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I’m not perfect. I have made financial mistakes in the past that I am not proud of.
I’ve overspent on stupid crap that I didn’t care about. I went into credit card debt. I avoided investing because it seemed “too complicated” and also seemed “like a gamble.” I didn’t save money consistently. And the list goes on.
Even though I went to grad school and was doing well in my PT career, I still felt overwhelmed by my finances. I was confused as to why I had a good paying job, but I still wasn’t happy with where I was in my financial life. Why was I happy with my career, but unhappy with everything else? Shouldn’t my career be enough?
As much as I love being a PT, I have other life goals as well. I want to have financial freedom. I want to travel and explore the world. I want to start a family. I want to be able to do what I want, without stressing out about finances.
So for this post, since I already share many of my financial mistakes in hopes to help you avoid them, I want to talk about how I recovered from this. Because now, I am in a much better position. But it wasn’t easy. I found solace in other member of the FIRE community inspiring me to stay on track and to realize that I was much more than my mistakes.
So here is my 3 prong advice for how to recover from financial mistakes:
1. Forgive your past self
You can’t change the past. You can spend time dwelling on it, but where is that going to get you? I wish I could have all those minutes and hours back that I spent sulking about my situation and feeling sorry about myself. I could have used that time more wisely and actually start changing my behavior.
The best way to let go of the past is to forgive yourself. Yes, forgive yourself. Forgive yourself for getting into debt. Forgive yourself for not saving or investing. Forgiveness will set you free and take that burden off of your shoulders. Once you can forgive your past self, you can let go of the past and move on.
2. Focus on what you can do in this present
Now that the past is a distant memory, focus on what you can do this very moment to help you achieve your goals. Do you even know what your financial goals are? If not, turn off the TV, put down your phone, and come up with a list of financial goals that you want to reach. By having these goals set, this will also help you look to the future.
When you have those goals, what is the ONE thing you can do to help you get closer to those goals today. I read the book “The One Thing” by Gary Keller, and what I learned from that book is that if you could do just one thing to make your life 1% better. If your goal is to save more, that’s great! What can you do this very moment to help? Do you have a high yield savings account yet…if not, sign up for an account! Can you sent up auto deposits into your savings…if so, go do that!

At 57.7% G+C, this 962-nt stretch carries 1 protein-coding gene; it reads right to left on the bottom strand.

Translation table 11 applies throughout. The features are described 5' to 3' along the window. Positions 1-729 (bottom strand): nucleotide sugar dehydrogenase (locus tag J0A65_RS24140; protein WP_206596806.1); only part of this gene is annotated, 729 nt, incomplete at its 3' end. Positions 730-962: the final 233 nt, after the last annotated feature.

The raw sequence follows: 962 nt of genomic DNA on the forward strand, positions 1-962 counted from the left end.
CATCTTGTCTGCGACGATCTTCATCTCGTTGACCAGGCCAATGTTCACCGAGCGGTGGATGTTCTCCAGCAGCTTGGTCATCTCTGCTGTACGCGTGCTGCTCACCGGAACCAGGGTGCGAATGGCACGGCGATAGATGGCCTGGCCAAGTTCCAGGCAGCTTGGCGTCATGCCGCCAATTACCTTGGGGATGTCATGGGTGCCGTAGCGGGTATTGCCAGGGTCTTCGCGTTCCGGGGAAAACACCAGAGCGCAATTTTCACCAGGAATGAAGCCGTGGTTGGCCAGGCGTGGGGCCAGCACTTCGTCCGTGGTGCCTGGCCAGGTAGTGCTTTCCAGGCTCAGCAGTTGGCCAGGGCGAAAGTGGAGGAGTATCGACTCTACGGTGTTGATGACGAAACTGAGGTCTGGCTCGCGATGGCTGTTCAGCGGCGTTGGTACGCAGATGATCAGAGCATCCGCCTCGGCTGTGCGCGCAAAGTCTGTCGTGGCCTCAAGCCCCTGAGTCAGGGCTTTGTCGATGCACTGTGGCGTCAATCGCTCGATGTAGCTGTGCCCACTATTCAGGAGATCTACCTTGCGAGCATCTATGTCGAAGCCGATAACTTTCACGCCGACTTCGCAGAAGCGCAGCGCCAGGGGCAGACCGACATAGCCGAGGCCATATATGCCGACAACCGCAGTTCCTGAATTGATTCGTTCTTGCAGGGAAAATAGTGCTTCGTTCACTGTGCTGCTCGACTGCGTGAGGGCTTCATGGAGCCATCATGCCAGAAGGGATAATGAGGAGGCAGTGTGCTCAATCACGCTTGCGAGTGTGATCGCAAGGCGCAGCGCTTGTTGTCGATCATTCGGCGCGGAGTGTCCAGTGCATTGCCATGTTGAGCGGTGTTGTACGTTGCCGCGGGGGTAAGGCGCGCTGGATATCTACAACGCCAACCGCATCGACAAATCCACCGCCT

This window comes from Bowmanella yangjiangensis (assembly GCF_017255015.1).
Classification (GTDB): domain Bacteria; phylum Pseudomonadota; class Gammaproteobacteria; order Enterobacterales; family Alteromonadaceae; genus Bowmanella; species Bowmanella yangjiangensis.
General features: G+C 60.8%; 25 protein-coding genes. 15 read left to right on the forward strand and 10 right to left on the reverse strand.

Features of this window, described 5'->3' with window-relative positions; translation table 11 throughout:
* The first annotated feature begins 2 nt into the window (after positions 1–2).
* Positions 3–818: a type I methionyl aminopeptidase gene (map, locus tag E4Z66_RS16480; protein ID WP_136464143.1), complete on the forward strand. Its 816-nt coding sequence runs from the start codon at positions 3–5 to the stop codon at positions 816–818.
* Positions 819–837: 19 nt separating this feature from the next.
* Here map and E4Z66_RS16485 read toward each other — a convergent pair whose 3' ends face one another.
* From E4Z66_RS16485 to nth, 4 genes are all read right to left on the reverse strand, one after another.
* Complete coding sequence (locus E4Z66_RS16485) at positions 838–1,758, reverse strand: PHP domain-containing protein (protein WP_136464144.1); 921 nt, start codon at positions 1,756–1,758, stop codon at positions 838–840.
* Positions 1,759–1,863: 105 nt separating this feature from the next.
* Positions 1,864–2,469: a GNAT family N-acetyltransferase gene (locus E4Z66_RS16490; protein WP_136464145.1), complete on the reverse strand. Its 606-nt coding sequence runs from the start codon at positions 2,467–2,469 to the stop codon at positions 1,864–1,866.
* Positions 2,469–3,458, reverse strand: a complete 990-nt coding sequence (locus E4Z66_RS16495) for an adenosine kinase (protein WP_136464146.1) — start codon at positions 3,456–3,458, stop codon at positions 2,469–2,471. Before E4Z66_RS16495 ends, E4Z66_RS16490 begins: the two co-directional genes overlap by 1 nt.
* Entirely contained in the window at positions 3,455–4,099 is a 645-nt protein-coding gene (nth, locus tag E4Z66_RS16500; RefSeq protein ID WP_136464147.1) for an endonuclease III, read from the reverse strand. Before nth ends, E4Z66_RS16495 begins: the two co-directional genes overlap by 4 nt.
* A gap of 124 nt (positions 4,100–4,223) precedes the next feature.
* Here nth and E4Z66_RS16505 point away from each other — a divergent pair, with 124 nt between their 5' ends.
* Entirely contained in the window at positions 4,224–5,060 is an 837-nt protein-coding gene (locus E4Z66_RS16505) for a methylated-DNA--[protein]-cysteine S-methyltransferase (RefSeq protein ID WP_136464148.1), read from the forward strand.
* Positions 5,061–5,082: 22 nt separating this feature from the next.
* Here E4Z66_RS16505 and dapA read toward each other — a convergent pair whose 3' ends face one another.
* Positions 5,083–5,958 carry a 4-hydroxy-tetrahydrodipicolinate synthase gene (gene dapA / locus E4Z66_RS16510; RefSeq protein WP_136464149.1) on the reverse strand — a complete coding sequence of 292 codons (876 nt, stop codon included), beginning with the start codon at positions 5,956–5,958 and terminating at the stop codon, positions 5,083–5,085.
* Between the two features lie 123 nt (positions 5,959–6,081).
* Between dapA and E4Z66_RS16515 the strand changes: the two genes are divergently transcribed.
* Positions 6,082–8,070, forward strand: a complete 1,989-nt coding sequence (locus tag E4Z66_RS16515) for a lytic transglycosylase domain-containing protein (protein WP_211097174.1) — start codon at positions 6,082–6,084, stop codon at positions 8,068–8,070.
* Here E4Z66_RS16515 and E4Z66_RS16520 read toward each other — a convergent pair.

By focusing on what you can do in this very moment, this will help you to stay focused, use your time wisely, and to be more productive.
3. Look forward to the future
Remember the days when you were in school, and you knew you wanted to be a PT/OT/SLP/insert your allied profession here, and all you could look forward to was to finally starting your career? It was tough studying for your tests and your licensing exams, but what drove you to those late night study sessions was knowing that your goal was to start your career. And once you were in your career, how good did it feel that you had finally made it? All that hard work had paid off, and now you’re in your dream career.
This mindset is the same with your financial goals! Whether your goals are in reach in a few short months, or in multiple years, remember that feeling you had when you finally reached your goal and started your career. That feeling will be there once you reach your financial goals!
Something I like to do is create dream boards! You can make one physically – I typically use magazines and cut out letter and words and pictures that inspire me. But you can also make them digitally!
If you’re ready to get started on your personal finance journey, click here to schedule your FREE 20 minute consult, and let’s work together to get you one step closer to your personal finance goals!
Note: I am not a certified financial advisor/planner or a certified financial analyst, or a CPA, or an accountant, or a lawyer. Remember, I am an allied health professional, just like you! I am a self proclaimed amateur investor and personal finance enthusiast
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